Can Philly's Noisy Sandernistas Avoid Pyrrhic Victory?

Bernie Sanders supporters protest on Monday.
Bernie Sanders supporters protest on Monday.
Max Rivlin-Nadler

When the Republican National Convention rolled into Cleveland last week, law enforcement was on high alert. Police officers were outfitted with riot gear, out-of-town departments flooded the city (and were given their own National Guard units to protect them), and panicky news teams brought their own private security. And then, nothing.

There were hardly any demonstrations, only scattered arrests, and police outnumbered protesters ten to one, with scores of reporters and photographers descending on every activist like flies to Trump-branded shit.

The Democratic National Convention, which began yesterday in Philadelphia, has has seen a convergence of protest movements in front of City Hall, with causes ranging from Black Lives Matter to the dismantling of ICE, restoring voting rights, and, the largest and most vocal contingent of all, supporters of Bernie Sanders, now emboldened by the leak of DNC emails that confirm that the party had been conspiring against their savior.

This wasn’t supposed to be the case. The media had warned of angry hordes descending on Cleveland and turning violent, while those same provocateurs were expected to skip out on the gathering Democrats, a would-be ally. Instead, protesters skipped Cleveland, and have focused on loudly making their deep distaste for Hillary Clinton known.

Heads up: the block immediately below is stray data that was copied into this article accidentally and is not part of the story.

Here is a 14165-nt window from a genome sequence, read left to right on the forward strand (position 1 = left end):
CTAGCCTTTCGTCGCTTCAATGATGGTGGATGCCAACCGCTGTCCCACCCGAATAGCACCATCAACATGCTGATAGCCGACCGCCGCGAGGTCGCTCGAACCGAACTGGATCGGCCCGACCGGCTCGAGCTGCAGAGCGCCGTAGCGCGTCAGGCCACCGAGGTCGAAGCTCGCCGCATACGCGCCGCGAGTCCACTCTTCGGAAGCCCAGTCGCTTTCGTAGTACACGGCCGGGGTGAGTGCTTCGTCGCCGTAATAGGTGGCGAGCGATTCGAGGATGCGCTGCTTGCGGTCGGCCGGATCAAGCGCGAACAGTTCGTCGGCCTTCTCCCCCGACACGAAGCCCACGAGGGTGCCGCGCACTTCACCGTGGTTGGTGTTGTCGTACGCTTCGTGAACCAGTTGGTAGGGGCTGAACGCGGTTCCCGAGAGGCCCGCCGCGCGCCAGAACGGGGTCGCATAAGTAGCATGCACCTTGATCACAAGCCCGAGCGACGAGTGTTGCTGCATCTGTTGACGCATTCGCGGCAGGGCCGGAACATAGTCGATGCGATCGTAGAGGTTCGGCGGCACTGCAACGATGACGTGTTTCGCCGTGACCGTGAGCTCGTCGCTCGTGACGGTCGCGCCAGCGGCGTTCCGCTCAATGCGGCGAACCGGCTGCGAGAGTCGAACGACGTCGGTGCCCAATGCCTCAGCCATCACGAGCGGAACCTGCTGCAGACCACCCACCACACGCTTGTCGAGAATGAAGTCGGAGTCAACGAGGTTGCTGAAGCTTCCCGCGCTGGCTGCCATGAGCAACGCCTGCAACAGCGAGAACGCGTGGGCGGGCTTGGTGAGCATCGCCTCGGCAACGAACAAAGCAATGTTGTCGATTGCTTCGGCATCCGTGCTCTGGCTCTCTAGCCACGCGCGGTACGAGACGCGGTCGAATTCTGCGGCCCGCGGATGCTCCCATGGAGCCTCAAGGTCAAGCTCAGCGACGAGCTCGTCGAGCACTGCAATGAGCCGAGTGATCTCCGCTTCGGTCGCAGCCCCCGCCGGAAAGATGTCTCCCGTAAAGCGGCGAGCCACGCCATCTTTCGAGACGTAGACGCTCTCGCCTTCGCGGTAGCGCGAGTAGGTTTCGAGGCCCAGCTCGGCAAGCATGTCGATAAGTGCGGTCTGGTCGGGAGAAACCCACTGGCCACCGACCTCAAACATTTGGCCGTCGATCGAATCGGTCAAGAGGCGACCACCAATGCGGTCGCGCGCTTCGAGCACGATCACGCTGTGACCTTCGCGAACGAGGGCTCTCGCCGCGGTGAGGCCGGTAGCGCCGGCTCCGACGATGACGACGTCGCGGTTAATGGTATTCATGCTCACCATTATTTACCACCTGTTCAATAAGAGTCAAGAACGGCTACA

With Sanders officially ceding his revolution to Clinton’s cause in his speaker’s slot on Monday night, Berners felt as if this was a final chance to save their candidate from himself and somehow swing the nomination to him before the official roll call on Tuesday. During speeches on the floor, Bernie delegates loudly booed anytime Clinton’s name was mentioned (leading to Sarah Silverman finally telling the Bernie delegates they were being “ridiculous”).

“I think the DNC needed to see the numbers that are behind Bernie,” Candace Richardi, 47, told the Voice. Richardi had traveled from Burlington, Illinois to support her defeated candidate. “There was nobody at the RNC who I needed to talk to, or be near, or even protest. The RNC is just another extension of Hillary, and I just don’t want to give it my time.”

Can Philly's Noisy Sandernistas Avoid Pyrrhic Victory?
Max Rivlin-Nadler

Protests from the left at Democratic Convention will always bear comparisons to 1968, when protesters clashed with police in Chicago over LBJ’s decision to go into Vietnam.

“To me, it’s much more sustainable,” said Richardi’s friend, Dave Wilcox, who was attending college at the nearby University of Illinois during the Chicago protests. “1968 was about the war, it was about thousands of young men dying. But this is about the future of democracy.”